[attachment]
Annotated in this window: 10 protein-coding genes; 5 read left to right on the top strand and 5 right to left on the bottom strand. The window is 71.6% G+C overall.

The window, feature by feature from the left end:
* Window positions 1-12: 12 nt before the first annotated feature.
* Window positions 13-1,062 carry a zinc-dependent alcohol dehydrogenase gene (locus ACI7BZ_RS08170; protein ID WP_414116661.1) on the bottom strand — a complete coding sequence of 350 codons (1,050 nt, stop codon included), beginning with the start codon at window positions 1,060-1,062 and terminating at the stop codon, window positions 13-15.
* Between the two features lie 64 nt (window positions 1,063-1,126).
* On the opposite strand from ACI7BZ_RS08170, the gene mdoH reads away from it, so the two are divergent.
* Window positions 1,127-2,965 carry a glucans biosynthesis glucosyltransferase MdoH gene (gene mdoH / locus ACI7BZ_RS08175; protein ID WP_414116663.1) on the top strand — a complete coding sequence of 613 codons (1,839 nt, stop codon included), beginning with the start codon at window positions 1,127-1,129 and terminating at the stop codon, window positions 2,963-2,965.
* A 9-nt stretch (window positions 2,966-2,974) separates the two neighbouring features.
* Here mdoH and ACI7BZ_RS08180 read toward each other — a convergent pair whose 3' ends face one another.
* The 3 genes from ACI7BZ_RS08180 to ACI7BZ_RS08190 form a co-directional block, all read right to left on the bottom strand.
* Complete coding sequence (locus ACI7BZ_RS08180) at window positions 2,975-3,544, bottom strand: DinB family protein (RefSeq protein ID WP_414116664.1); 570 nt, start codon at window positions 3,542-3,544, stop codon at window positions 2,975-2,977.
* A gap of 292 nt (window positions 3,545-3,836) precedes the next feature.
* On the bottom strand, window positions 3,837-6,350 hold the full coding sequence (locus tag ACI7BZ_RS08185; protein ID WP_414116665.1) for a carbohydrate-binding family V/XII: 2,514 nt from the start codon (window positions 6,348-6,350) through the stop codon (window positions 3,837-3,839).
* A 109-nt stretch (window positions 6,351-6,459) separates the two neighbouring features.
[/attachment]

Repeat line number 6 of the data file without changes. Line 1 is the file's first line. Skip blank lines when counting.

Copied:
* On the opposite strand from ACI7BZ_RS08170, the gene mdoH reads away from it, so the two are divergent.